Friedrich Christiansen

Friedrich Christiansen (12 December 1879 – 3 December 1972) was the commander of the German Wehrmacht in the occupied Netherlands during World War II. He was convicted for war crimes after the war. During World War I, he was a flying ace who claimed shooting down twenty planes and an airship; he was credited with thirteen[1] of those claims.

Friedrich Christiansen
Friedrich Christiansen Anefo.jpg
Christiansen c. 1937
Wehrmachtbefehlshaber in the Netherlands
In office
29 May 1940 – 7 April 1945
Preceded byOffice established
Succeeded byOffice abolished
Korpsführer of the NSFK
In office
5 April 1937 – 26 June 1943
Preceded byOffice established
Succeeded byAlfred Keller
Personal details
Born(1879-12-12)12 December 1879
Wyk auf Föhr, Kingdom of Prussia, German Empire
Died3 December 1972(1972-12-03) (aged 92)
Aukrug, West Germany
Military service
Allegiance German Empire
 Weimar Republic
 Nazi Germany
Branch/serviceImperial German Navy
Years of service1914–1919, 1934–1945
RankKapitän zur See (Navy)
General der Flieger (Luftwaffe)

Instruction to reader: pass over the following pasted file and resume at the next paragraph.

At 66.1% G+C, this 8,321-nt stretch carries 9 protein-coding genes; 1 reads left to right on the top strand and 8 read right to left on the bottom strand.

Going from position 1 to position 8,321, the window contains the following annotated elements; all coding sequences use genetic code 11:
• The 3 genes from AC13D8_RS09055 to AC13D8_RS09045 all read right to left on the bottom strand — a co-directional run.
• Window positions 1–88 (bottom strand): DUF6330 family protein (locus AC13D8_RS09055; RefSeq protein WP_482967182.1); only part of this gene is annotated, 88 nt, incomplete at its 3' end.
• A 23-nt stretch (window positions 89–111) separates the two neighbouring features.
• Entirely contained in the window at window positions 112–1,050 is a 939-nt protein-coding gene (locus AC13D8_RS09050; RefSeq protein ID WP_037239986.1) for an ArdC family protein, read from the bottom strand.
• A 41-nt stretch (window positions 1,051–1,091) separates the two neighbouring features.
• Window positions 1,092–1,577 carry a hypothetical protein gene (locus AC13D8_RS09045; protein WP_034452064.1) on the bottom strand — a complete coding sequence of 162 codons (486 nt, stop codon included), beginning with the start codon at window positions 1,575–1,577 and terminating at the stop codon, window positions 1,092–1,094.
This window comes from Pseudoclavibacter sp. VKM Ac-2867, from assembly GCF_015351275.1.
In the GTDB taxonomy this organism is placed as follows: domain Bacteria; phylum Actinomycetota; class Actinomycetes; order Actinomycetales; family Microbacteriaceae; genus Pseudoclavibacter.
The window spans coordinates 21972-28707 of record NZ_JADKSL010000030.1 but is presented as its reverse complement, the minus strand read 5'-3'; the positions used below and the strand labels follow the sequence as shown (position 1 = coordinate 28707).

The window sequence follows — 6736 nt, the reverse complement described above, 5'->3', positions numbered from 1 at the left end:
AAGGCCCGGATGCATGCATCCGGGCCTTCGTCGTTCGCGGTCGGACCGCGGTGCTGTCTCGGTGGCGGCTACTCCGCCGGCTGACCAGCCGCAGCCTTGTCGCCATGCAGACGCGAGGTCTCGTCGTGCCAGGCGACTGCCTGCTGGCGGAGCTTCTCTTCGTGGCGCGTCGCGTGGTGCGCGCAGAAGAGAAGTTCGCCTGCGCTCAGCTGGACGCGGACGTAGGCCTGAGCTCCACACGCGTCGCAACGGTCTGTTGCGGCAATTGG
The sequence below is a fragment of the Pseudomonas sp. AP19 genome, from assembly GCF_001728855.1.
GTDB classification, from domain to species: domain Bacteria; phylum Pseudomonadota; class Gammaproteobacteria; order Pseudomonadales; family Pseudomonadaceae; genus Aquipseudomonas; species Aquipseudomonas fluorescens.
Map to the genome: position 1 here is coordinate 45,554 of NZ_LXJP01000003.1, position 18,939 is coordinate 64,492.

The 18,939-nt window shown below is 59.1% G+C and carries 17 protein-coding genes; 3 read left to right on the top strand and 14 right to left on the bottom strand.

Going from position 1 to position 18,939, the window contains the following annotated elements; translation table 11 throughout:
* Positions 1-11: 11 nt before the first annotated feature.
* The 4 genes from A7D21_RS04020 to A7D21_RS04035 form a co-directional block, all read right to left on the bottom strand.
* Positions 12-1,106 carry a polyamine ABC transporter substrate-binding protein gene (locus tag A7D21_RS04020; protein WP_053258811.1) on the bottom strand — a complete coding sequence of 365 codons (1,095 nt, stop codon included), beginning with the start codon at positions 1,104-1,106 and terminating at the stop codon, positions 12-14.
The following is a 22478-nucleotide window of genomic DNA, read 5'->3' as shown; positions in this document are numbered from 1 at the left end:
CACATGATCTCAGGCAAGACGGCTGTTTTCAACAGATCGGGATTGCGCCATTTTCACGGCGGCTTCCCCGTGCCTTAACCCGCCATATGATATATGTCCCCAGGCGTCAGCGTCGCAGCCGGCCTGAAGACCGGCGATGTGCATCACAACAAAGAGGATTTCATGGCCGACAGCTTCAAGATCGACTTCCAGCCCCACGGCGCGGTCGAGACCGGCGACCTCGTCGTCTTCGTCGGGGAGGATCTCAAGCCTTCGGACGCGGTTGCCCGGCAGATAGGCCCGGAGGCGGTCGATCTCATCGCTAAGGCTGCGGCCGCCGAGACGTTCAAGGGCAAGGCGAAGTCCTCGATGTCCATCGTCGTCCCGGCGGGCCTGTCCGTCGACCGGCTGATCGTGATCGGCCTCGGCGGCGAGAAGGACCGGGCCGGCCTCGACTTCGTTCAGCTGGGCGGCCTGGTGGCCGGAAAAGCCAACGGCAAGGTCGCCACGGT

Commands25th Army
Battles/warsWorld War I
World War II
AwardsPour le Mérite

Early lifeEdit

He was born in Wyk auf Föhr, Province of Schleswig-Holstein, into an old seafaring family, the son of a sea captain. The generations-long seafaring tradition within his family charted an obvious course for his future. In 1895 he joined the merchant marine, serving for 7 years[citation needed] and volunteering in 1901 for MTBs.[2] After one year, he returned to the merchant marine, serving several years aboard the 5-masted Preussen (at the time, the largest sailing ship in the world,) as Second Officer.[citation needed] In 1913 he decided to deviate from this career, and learned to fly. Having graduated and gaining licence No. 707, he became a flying instructor at a civilian flying school.[2]

Service during World War IEdit

Christiansen in 1918

In August 1914, Christiansen was called up and posted to Zeebrugge as naval aviator. He flew Hansa-Brandenburg W.12 seaplanes over the North Sea, the English Channel, and Britain. For his bombing missions on Dover and Ramsgate, he was awarded the Iron Cross 2nd Class. From 1915 to 1916 Christiansen went on numerous reconnaissance and bombing missions, helping to make his unit at Zeebrugge one of the most successful in the German Naval Air Service. On 27 April 1916, as Leutnant der Matrosen Artillerie (Lieutenant of Naval Artillery,) Christiansen was awarded the Iron Cross 1st Class and Knights Cross with Swords of the House Order of Hohenzollern.[2]